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Mechanical Design Students Verify SolidWorks™Structural Simulation Results with TTL’s TrueStructures™ Lab

Posted in: Structures Lab


When designing critical structural components, computer based simulation tools enable engineers to rapidly assure factors of safety. These modern software codes help prevent bridge collapses, assure that aircraft can easily sustain the most extreme turbulence, and even keep roofs from collapsing under high snow loads.

Solid Works Test Beam


Students at the Northeast Wisconsin Technical College in Green Bay, WI recently had the opportunity to work through the entire progression of this type of analysis.  They first imported solid models into SolidWorksTM Simulation.  They then simulated loading scenarios and arrived at predicted stress and strain values. In a typical educational setting, a report is generated on the software findings, and that is the end student deliverable.   

Mr. Justin Lemke, a Mechanical Design instructor at the Northeast Wisconsin Technical College however, had his students take the next step.  Following the software exercise, the students set up a Turbine Technologies Ltd. test rig, called TrueStructuresTM , to measure the actual results of the simulated loading conditions on real components.  They then compared measured values to those that were computer derived. Upon review of their paper, Turbine Technologies personnel made a few observations too. 

Educational Test Beam

Kevin Carlson, product applications specialist at Turbine Technologies, said: “There are thousands of design students every year that are learning to use some very powerful simulation tools, but most of them rarely get to verify those calculations with a real structure.  Our TrueStructures™ lab provides a structural frame with a built-in loading apparatus, 3 strain gauge equipped test elements (I-Beam, tube, and an actual aircraft wing) and the electronic solid models of those elements. With this turnkey device, students can readily compare and verify predicted results with actual values. Mike Kutrieb, a mechanical engineer with TTL went on to state: “Simply put, real-world exercises like this are very valuable to students. The end result is that they learn about mistakes that can creep in when using simulation tools. Items like proper material selection within the software tool, heat treat conditions, rigidity provided by properly mounting the real components, and ambient temperature variations in readings of strain gauges, all play a critical role in obtaining accurate results.  We think that mechanical design courses are greatly enhanced by combining simulation with instrumented, real world devices".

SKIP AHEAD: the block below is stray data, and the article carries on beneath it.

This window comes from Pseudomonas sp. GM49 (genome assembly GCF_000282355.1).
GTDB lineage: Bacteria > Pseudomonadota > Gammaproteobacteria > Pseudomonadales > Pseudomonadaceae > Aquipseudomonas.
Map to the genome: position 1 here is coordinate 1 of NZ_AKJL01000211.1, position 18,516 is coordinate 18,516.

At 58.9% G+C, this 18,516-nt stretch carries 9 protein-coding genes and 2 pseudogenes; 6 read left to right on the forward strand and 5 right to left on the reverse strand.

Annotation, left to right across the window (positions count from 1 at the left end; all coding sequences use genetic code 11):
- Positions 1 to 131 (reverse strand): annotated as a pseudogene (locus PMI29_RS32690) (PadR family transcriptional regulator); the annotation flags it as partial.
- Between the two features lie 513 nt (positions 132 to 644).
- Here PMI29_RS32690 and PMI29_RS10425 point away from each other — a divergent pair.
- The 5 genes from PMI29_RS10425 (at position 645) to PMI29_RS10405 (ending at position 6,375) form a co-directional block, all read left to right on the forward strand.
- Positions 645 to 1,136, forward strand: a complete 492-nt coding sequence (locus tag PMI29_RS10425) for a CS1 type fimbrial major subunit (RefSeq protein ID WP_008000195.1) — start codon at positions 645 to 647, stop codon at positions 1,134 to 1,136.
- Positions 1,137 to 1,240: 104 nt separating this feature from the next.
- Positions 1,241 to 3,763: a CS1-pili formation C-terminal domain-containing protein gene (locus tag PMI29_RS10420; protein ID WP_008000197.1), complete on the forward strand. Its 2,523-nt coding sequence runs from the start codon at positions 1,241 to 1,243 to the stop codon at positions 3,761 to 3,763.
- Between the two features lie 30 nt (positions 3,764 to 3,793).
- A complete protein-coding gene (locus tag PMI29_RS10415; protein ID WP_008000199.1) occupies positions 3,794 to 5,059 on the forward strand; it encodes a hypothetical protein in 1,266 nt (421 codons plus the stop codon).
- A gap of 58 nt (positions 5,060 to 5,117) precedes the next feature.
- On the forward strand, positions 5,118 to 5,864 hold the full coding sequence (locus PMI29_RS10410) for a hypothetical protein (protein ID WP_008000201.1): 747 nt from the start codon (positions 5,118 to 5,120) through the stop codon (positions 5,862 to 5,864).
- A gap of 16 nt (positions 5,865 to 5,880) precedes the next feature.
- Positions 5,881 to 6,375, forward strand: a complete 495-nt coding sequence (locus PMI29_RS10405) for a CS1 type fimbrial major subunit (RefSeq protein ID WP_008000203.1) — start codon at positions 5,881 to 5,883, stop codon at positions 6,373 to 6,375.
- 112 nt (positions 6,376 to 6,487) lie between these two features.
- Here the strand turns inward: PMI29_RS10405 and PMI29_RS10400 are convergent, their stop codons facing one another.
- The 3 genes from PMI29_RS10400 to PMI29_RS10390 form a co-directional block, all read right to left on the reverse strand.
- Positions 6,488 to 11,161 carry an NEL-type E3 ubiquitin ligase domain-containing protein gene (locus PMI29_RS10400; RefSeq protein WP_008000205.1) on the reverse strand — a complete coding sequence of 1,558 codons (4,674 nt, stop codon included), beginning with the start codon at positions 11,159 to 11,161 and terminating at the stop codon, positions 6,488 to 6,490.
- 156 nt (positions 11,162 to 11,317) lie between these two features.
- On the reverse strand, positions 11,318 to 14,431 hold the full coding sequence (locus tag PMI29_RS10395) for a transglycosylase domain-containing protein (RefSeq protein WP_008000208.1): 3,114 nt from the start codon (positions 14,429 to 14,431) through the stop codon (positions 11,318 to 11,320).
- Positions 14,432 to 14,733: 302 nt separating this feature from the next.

For a free copy of Northeast Wisconsin Technical College’s paper, please email  Also, for additional information on TrueStuctures™, please visit